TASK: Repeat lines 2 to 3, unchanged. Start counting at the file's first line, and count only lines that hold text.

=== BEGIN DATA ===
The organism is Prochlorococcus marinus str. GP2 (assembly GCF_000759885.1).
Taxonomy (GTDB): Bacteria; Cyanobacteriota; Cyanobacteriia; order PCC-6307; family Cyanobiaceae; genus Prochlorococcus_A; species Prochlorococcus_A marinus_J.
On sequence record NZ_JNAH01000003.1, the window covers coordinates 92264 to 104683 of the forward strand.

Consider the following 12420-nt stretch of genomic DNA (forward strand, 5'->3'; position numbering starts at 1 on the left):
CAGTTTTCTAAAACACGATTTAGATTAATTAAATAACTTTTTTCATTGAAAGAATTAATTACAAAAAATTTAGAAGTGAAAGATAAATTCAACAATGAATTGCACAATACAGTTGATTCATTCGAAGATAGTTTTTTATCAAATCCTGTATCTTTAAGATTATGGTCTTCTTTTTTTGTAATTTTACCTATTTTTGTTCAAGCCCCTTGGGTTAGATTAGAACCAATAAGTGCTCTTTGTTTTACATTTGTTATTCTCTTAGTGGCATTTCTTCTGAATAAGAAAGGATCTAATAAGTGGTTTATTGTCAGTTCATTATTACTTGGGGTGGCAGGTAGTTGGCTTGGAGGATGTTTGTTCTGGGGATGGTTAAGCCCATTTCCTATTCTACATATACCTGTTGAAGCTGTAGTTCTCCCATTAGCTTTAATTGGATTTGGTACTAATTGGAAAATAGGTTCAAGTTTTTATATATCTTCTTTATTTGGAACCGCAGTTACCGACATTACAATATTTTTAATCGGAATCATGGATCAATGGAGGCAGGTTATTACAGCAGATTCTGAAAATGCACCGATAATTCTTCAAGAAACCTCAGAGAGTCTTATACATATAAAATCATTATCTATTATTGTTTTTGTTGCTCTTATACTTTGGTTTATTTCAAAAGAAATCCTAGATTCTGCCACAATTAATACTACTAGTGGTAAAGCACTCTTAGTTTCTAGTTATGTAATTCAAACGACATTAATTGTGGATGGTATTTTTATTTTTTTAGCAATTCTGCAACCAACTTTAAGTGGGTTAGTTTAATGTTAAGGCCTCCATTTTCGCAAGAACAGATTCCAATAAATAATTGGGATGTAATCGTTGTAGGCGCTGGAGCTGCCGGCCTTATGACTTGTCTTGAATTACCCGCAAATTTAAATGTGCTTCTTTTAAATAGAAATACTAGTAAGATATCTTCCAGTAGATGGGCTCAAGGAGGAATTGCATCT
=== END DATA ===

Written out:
Taxonomy (GTDB): Bacteria; Cyanobacteriota; Cyanobacteriia; order PCC-6307; family Cyanobiaceae; genus Prochlorococcus_A; species Prochlorococcus_A marinus_J.
On sequence record NZ_JNAH01000003.1, the window covers coordinates 92264 to 104683 of the forward strand.